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Pregnant women urged to attend non-invasive Down’s Syndrome screening

Article By: Ellie Spanswick, News Editor

The UK National Screening Committee is urging pregnant women to attend a new non-invasive screening process to detect the presence of Down’s Syndrome.

The blood test is accurate, safe and could prevent thousands of invasive health procedures each year in the UK.

Current procedures see a needle inserted into the womb to retrieve a same of genetic tissue. The test uses a blood sample to analyse the patient's DNA and offers 99 per-cent accuracy.

Practice and standards professional advisor at The Royal College of Midwives (RCM), Mervi Jokinen, commented: “The RCM welcomes this new screening technology which provides non-invasive testing in pregnancy. It will support and improve the already established screening tests which women are familiar with anyway such as scans and blood tests provided in early pregnancy.”

“What is different is that the new blood test provides choice and reduces the need for diagnostic testing of foetal DNA through obtaining foetal (baby’s) cells in amniotic fluid for abnormalities (conditions like Down’s Syndrome). This is a procedure which carries a risk of miscarriage.”

The UK Government has recommended that all pregnant women are offered the chance to undergo this non-invasive test.

All pregnant women in England are offered a combined blood and ultrasound when they are ten to fourteen weeks pregnant to test for abnormalities. The test could be used to detect Down’s syndrome, Patau’s syndrome and Edward’s syndrome and could result in less women needing invasive tests which carry a one per cent risk of miscarriage.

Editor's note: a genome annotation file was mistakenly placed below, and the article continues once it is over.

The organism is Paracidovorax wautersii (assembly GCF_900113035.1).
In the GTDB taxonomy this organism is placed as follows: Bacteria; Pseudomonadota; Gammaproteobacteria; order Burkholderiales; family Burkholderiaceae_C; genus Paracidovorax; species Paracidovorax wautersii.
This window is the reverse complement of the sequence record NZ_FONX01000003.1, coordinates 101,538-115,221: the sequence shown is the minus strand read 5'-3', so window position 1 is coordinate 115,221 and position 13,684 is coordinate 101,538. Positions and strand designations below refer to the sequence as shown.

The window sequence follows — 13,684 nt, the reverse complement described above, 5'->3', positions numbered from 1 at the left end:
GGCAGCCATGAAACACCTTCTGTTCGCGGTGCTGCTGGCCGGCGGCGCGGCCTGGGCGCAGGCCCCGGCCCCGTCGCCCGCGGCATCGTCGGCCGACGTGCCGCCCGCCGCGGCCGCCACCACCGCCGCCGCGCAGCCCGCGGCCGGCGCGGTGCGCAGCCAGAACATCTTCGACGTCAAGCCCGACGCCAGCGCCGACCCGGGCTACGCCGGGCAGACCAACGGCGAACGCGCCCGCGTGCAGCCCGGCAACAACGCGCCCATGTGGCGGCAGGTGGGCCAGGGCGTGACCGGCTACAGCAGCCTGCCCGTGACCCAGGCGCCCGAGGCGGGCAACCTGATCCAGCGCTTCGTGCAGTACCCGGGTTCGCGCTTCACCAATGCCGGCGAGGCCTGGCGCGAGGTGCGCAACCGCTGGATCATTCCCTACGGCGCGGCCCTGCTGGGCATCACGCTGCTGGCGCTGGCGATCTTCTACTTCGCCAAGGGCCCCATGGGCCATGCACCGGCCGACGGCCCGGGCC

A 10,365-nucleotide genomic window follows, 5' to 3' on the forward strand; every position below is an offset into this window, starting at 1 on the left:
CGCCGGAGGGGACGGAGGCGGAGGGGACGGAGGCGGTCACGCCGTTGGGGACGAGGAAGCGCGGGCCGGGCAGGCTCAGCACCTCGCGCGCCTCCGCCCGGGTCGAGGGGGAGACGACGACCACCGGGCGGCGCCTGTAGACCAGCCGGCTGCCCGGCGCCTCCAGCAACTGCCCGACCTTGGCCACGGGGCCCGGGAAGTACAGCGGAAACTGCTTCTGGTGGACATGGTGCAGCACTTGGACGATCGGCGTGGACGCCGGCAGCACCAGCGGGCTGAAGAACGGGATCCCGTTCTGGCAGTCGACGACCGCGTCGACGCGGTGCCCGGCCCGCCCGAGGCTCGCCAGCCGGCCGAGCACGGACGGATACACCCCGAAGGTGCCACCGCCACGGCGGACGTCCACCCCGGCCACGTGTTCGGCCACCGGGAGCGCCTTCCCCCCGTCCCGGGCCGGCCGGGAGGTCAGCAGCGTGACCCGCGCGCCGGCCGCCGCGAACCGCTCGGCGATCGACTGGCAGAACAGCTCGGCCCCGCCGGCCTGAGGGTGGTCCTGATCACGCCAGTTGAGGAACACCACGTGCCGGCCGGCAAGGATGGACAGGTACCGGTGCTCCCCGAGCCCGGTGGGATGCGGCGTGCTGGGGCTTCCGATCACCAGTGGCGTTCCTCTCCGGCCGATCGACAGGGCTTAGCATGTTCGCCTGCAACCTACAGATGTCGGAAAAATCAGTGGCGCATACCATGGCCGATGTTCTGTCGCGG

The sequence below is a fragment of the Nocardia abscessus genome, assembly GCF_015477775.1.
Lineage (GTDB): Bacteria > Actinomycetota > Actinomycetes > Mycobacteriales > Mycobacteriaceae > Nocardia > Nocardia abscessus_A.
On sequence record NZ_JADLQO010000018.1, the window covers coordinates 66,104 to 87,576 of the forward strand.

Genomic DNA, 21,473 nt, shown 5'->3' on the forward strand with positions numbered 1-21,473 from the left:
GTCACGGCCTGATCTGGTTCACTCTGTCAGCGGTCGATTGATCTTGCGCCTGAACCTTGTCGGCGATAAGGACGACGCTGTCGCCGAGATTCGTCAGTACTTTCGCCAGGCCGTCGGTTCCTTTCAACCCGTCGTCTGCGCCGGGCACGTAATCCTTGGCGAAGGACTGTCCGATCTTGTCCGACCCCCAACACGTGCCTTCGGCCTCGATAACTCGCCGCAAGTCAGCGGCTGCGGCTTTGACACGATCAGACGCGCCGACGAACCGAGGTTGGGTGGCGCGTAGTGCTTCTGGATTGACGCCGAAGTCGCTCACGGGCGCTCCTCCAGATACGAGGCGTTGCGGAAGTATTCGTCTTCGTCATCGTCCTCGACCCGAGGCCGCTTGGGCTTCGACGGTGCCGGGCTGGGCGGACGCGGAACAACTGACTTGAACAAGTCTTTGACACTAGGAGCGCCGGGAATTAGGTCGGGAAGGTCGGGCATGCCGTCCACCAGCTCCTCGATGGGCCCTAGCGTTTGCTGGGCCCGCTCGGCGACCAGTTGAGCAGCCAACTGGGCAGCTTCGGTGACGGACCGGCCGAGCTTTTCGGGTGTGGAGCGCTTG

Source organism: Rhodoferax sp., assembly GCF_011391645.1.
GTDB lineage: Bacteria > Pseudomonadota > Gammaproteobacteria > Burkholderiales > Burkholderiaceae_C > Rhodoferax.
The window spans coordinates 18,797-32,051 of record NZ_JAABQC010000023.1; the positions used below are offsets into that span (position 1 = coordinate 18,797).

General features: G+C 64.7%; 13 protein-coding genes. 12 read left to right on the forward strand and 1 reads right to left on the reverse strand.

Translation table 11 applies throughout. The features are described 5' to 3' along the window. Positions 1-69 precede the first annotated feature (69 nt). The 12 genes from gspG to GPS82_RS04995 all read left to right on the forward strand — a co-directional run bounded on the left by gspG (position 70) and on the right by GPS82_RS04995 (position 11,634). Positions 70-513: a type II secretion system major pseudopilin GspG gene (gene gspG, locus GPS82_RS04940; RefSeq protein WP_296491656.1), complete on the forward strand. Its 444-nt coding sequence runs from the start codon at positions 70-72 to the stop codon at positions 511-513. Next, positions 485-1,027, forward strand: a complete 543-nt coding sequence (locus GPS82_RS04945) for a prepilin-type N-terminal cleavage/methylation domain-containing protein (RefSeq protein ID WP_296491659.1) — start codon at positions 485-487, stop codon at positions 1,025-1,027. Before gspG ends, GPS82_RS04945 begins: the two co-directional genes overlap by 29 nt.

Government advisors have said that women found to have an increased chance of having a baby with Down’s, Patau’s or Edward’s syndrome in the combined test, should be given the chance to have the new test.

Ms Jokinen continued: “Screening during pregnancy can be an anxious time for the parents when they decide on screening tests offered. The RCM works with UK Screening Committee to ensure that quality and availability of screening in pregnancy and postnatally is of highest standard with clear information and choice.

"Screening is always an individual choice for women and their partners and midwives will discuss that what information can or cannot be obtained from screening tests to support their decision-making.”

The new method of non-invasive prenatal testing (NIPT) uses knowledge of the developing foetus's DNA circulated in a mother’s blood, resulting in aspects of the baby’s genetic profile being sampled in their mother’s blood.

NIPT has proven to be highly accurate in predicting Down’s syndrome, while researchers at Great Ormond Street hospital published a study in 2015 that found the process to be 99 per cent accurate.

Director of screening at Public Health England, Dr Anne Mackie, said: “While the evidence suggests that NIPT is much more accurate in predicting Down’s syndrome than current tests, there are a number of questions about its use in a real-life screening programme that the evidence hasn’t yet been able to clarify.

“We don’t know how good the test is for other genetic conditions – Edward’s and Patau’s syndromes – that are currently part of the programme, and the evidence review also found that up to 13 per cent of the NIPTs carried out didn’t give any result at all.

“This will allow us to improve the information we can give women when they are offered the screening and help them make the right choice.”


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